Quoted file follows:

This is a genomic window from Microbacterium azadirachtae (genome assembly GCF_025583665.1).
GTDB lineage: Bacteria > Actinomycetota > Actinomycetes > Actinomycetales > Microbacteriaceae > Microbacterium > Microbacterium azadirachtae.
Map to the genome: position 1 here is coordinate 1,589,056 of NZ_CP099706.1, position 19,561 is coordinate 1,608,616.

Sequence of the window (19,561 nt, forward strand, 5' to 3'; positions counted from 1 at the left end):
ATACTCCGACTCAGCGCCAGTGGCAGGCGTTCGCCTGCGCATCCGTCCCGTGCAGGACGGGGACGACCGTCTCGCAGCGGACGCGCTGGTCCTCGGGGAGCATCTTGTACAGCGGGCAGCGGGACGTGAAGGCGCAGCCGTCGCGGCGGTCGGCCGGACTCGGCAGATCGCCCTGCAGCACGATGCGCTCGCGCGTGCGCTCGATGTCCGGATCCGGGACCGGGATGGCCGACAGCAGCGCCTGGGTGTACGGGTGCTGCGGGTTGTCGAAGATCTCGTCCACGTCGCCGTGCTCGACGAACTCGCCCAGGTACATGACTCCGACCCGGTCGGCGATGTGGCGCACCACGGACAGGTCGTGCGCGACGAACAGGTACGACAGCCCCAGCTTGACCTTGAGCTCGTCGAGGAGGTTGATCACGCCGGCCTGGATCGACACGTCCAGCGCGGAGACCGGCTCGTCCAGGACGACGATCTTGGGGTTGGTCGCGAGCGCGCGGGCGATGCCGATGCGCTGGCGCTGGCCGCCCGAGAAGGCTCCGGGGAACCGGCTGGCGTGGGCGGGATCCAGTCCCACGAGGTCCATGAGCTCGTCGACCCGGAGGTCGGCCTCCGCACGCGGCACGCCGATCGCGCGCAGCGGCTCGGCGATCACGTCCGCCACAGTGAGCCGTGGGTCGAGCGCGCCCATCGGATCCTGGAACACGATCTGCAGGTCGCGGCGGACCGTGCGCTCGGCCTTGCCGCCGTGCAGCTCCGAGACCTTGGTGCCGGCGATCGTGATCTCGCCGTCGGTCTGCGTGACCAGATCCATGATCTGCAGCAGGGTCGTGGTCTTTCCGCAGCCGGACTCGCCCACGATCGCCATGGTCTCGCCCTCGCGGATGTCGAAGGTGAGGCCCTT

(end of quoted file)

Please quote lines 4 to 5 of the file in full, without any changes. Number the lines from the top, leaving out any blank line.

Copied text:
Sequence of the window (19,561 nt, forward strand, 5' to 3'; positions counted from 1 at the left end):
ATACTCCGACTCAGCGCCAGTGGCAGGCGTTCGCCTGCGCATCCGTCCCGTGCAGGACGGGGACGACCGTCTCGCAGCGGACGCGCTGGTCCTCGGGGAGCATCTTGTACAGCGGGCAGCGGGACGTGAAGGCGCAGCCGTCGCGGCGGTCGGCCGGACTCGGCAGATCGCCCTGCAGCACGATGCGCTCGCGCGTGCGCTCGATGTCCGGATCCGGGACCGGGATGGCCGACAGCAGCGCCTGGGTGTACGGGTGCTGCGGGTTGTCGAAGATCTCGTCCACGTCGCCGTGCTCGACGAACTCGCCCAGGTACATGACTCCGACCCGGTCGGCGATGTGGCGCACCACGGACAGGTCGTGCGCGACGAACAGGTACGACAGCCCCAGCTTGACCTTGAGCTCGTCGAGGAGGTTGATCACGCCGGCCTGGATCGACACGTCCAGCGCGGAGACCGGCTCGTCCAGGACGACGATCTTGGGGTTGGTCGCGAGCGCGCGGGCGATGCCGATGCGCTGGCGCTGGCCGCCCGAGAAGGCTCCGGGGAACCGGCTGGCGTGGGCGGGATCCAGTCCCACGAGGTCCATGAGCTCGTCGACCCGGAGGTCGGCCTCCGCACGCGGCACGCCGATCGCGCGCAGCGGCTCGGCGATCACGTCCGCCACAGTGAGCCGTGGGTCGAGCGCGCCCATCGGATCCTGGAACACGATCTGCAGGTCGCGGCGGACCGTGCGCTCGGCCTTGCCGCCGTGCAGCTCCGAGACCTTGGTGCCGGCGATCGTGATCTCGCCGTCGGTCTGCGTGACCAGATCCATGATCTGCAGCAGGGTCGTGGTCTTTCCGCAGCCGGACTCGCCCACGATCGCCATGGTCTCGCCCTCGCGGATGTCGAAGGTGAGGCCCTT